If you have been appointed as an executor in a will, you may be tempted to try to obtain probate yourself with a view to saving on legal costs.
However, except with the simplest of estates, the process can be complex for inexperienced executors to handle and there are many potential pitfalls and problems which can arise. In the event of a dispute regarding the will it can end up costing much more than it might have done and adding a significant delay to the process.
Marie Tisdale, director and head of wills and probate at Ansons Solicitors in Lichfield has put together this blog series, to explain the common areas where complications arise, and how using a solicitor can avoid some of the potential pitfalls.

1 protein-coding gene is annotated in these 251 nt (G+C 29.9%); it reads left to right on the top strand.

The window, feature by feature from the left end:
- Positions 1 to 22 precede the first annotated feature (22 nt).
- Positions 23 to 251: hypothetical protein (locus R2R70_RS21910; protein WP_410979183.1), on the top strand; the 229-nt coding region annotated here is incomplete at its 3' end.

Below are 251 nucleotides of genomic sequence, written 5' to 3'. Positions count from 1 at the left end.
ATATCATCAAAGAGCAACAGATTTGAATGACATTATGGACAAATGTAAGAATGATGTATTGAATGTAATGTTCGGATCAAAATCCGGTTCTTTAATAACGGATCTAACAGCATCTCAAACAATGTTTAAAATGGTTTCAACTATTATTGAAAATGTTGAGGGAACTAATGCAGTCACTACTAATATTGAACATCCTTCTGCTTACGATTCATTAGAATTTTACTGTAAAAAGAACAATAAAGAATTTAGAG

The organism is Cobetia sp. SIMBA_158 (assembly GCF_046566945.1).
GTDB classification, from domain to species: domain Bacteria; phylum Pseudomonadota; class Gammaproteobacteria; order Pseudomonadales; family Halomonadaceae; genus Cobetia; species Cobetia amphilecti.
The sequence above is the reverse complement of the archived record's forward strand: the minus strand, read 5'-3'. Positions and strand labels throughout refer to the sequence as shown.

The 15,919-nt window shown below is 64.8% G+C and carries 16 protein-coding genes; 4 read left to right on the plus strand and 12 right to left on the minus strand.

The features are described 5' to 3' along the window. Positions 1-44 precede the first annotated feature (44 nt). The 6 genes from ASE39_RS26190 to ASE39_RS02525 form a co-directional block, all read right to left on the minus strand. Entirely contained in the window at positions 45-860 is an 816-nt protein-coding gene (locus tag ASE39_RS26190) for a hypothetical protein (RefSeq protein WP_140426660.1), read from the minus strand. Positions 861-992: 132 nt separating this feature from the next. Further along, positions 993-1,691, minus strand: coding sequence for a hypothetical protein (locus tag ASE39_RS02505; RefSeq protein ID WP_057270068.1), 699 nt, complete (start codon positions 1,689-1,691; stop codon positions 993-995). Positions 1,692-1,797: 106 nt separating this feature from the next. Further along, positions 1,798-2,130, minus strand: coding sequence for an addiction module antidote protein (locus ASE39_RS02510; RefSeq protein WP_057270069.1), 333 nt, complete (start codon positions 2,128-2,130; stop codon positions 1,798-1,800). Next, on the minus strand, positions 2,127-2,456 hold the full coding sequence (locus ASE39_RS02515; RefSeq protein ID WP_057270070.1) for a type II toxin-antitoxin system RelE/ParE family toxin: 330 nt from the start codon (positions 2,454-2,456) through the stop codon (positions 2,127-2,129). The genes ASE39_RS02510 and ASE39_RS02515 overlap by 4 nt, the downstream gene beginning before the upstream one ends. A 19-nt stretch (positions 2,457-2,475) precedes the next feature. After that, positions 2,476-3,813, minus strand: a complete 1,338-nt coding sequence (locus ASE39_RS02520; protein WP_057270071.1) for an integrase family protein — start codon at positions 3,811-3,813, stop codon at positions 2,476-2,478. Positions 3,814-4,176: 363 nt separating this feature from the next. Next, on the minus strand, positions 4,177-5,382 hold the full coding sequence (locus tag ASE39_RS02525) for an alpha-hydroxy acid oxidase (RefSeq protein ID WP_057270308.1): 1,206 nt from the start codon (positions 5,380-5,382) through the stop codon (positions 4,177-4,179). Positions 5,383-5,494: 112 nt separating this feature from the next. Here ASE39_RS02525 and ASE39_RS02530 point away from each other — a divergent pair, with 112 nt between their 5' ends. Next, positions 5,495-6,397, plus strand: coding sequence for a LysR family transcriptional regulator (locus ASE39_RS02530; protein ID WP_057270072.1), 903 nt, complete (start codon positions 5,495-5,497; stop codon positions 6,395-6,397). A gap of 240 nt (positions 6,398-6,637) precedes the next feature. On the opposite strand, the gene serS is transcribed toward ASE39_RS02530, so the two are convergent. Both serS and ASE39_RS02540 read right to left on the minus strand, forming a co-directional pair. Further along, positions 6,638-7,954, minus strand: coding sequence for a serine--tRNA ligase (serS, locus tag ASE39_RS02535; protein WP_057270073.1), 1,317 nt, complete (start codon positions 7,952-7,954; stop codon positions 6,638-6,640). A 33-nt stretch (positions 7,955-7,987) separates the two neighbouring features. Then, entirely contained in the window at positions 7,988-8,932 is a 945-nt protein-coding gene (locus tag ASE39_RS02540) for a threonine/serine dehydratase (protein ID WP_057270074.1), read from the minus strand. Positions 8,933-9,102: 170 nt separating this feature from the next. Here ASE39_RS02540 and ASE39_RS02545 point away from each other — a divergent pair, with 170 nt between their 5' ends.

The executor’s job is to ensure that the terms of the will are carried out. Your solicitor can explain each section of the will and its implications for tax and inheritance. Estates can often be complicated, and they must be administered according to strict rules particularly if they include trusts which have been set up for particular inheritance tax planning purposes.
By instructing an experienced solicitor, you can shorten the process of obtaining probate and avoid causing unrest among the family. With often large amounts of money at stake, it is safer to leave it in the hands of an experienced solicitor who specialises in probate law and can provide you with the assurance that everything will be handled correctly. The fees of a solicitor are a legitimate expense of the estate.
For more advice about obtaining probate contact Marie Tisdale at Ansons Solicitors in Cannock and Lichfield, on 01543 267 981 or email email@example.com.